THE internet has made life a lot easier in many ways. We can keep in touch with friends and family, join meetings remotely, and access information at the touch of a button.
For children and young people the internet has been a lifeline in recent years, enabling them to stay in contact with friends and loved ones and continue schoolwork during the pandemic.
But it has also led to an increase in dangers. Recent figures showed the Internet Watch Foundation received more reports of ‘sextortion’ in the first six months of 2023 than in the whole of 2022, with boys in their late teens targeted most often.
The IWF is a child protection hotline that finds and removes imagery of child sexual abuse from the internet. In the first half of this year, it investigated 191 reports of suspected sextortion, compared with 30 in 2022. Its analysts confirmed 75 of those 191 reports as child sexual abuse material and took steps to have the images and videos blocked and removed from the internet. ‘Sextortion’ in this context describes cases of children and young people being tricked into sharing sexual images of themselves by abusers who then extort money or further imagery from them. In 2022/23, there were 844 mentions within Childline counselling sessions where a child discussed blackmail or threats to expose or share sexual images. An increase of 61per cent compared to the previous year.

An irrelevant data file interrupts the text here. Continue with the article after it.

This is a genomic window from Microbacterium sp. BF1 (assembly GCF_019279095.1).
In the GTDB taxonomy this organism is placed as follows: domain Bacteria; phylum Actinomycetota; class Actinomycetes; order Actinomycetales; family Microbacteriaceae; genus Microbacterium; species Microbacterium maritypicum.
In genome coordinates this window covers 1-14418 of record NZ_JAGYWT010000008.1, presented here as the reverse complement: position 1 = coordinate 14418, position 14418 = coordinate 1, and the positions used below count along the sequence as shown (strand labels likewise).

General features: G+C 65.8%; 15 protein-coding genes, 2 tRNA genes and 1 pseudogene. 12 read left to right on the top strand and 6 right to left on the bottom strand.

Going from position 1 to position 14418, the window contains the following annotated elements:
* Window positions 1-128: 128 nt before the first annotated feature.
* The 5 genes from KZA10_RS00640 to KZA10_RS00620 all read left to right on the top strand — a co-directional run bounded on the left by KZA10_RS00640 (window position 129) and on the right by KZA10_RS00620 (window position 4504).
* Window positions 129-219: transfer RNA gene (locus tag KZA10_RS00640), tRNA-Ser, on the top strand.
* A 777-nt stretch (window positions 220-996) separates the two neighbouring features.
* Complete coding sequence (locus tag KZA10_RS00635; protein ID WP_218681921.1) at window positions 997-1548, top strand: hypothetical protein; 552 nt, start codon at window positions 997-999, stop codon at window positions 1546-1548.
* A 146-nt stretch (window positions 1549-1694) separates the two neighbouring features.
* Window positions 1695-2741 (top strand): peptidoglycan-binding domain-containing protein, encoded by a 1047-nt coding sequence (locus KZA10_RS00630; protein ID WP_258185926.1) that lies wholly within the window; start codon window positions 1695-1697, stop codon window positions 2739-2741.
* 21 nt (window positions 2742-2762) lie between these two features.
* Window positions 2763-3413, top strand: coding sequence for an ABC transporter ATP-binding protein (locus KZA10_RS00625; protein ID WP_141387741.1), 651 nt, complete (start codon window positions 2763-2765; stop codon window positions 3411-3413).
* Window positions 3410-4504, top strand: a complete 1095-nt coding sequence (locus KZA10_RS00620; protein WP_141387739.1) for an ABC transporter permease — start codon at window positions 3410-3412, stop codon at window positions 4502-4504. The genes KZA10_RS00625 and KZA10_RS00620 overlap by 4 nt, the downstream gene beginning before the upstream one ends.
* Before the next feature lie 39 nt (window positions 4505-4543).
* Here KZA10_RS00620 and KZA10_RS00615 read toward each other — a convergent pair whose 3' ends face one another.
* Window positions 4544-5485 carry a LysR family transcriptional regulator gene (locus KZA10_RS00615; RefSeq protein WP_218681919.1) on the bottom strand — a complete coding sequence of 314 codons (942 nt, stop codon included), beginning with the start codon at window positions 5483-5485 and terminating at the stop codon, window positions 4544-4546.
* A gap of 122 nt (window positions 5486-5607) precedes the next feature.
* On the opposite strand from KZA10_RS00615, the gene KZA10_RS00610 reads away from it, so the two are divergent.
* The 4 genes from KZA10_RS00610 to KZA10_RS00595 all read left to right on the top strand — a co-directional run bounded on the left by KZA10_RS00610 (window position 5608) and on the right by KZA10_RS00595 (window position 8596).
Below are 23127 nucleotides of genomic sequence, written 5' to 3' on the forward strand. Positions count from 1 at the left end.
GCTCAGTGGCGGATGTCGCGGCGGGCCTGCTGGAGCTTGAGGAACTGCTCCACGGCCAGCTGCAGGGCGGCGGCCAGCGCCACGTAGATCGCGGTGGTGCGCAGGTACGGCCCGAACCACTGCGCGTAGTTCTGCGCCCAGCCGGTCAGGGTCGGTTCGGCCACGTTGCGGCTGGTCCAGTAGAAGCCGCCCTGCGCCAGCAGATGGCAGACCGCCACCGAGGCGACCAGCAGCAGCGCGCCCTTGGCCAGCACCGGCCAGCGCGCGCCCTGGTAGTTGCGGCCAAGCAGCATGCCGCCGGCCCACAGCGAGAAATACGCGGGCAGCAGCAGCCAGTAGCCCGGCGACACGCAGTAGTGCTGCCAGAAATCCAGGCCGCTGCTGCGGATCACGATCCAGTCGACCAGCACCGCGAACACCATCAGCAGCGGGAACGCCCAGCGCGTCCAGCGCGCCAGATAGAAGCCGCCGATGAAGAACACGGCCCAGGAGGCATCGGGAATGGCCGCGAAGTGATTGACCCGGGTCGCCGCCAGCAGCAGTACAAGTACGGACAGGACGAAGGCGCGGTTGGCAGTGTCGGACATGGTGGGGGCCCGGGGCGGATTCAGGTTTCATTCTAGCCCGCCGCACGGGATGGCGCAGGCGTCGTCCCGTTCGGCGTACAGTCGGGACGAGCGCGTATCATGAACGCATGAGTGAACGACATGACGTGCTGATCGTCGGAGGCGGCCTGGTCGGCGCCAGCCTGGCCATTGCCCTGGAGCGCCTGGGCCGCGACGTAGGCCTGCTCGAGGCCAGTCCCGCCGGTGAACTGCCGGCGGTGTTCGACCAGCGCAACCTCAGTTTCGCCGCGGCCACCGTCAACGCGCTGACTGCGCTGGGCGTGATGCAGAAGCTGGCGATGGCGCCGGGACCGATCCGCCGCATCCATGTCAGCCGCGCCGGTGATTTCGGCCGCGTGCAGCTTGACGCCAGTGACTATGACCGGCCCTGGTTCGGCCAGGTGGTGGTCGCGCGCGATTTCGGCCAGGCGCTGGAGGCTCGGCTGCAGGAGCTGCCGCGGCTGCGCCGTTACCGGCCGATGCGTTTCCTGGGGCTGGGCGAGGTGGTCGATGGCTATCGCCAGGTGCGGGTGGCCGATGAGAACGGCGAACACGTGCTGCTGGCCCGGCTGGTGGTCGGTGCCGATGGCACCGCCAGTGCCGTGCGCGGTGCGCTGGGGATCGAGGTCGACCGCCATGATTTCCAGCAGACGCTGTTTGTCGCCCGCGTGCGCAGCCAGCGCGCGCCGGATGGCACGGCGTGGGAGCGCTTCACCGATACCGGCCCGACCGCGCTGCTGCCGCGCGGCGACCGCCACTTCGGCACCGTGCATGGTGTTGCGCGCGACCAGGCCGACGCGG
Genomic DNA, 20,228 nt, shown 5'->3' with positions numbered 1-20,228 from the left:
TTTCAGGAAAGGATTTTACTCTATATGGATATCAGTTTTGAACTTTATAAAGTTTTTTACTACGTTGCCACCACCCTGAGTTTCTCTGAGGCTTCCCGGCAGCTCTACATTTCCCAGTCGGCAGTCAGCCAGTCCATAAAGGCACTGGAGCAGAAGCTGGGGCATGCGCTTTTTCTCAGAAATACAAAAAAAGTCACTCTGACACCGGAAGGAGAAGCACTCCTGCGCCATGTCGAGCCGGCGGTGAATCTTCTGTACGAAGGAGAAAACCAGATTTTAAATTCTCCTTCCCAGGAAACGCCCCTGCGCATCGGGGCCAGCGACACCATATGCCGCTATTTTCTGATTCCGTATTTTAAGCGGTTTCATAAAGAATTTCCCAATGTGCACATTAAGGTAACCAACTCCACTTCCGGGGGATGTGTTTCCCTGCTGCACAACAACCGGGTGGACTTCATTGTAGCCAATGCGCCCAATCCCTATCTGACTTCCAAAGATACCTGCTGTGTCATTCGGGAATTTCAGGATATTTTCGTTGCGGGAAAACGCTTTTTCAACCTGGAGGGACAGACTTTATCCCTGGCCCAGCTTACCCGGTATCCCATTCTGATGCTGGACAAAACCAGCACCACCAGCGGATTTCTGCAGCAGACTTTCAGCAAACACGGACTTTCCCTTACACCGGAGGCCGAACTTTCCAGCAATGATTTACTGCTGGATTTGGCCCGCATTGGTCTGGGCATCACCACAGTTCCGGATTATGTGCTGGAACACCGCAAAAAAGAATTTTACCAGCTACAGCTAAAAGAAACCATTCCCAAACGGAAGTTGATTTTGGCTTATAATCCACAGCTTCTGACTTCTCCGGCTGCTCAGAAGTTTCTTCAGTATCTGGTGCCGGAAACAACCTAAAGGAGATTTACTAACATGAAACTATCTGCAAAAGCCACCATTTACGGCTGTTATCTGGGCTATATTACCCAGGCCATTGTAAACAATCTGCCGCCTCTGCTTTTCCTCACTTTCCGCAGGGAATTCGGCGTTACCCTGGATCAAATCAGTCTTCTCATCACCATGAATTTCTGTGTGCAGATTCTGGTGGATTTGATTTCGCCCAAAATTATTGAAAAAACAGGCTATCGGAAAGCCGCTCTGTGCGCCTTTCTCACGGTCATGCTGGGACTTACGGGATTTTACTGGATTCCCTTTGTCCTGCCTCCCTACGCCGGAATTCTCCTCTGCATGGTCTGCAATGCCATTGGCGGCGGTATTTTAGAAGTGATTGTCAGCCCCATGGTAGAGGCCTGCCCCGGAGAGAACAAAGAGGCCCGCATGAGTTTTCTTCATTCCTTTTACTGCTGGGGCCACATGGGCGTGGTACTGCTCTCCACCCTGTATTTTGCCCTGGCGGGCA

One boy, aged 17, told Childline counsellors: “I am a victim of an extortionist and keep receiving messages threatening to share a nude video of me online unless I pay him money. I get so scared every time I get a notification, I worry this will be the day my nudes get posted.”
Young people tell us they feel afraid, ashamed and worried about what their family will think. Often they don’t know who to turn to. The emotional impact of sexual extortion can be devastating.
The NSPCC together with the IWF developed a tool called Report Remove to support young people who have had a nude image or video of themselves published online. Anyone under 18 can use this tool to report this and the IWF can then review the content and work to have it removed if it breaks the law.
Circumstances in which a young person may share a self-generated sexual image can vary. It may be peer pressure or to a boyfriend or girlfriend who they trust, or they may have been groomed online or blackmailed into sharing content.
Whatever the reason, Report Remove can help young people regain control. Childline counsellors are available around the clock to offer support and guidance.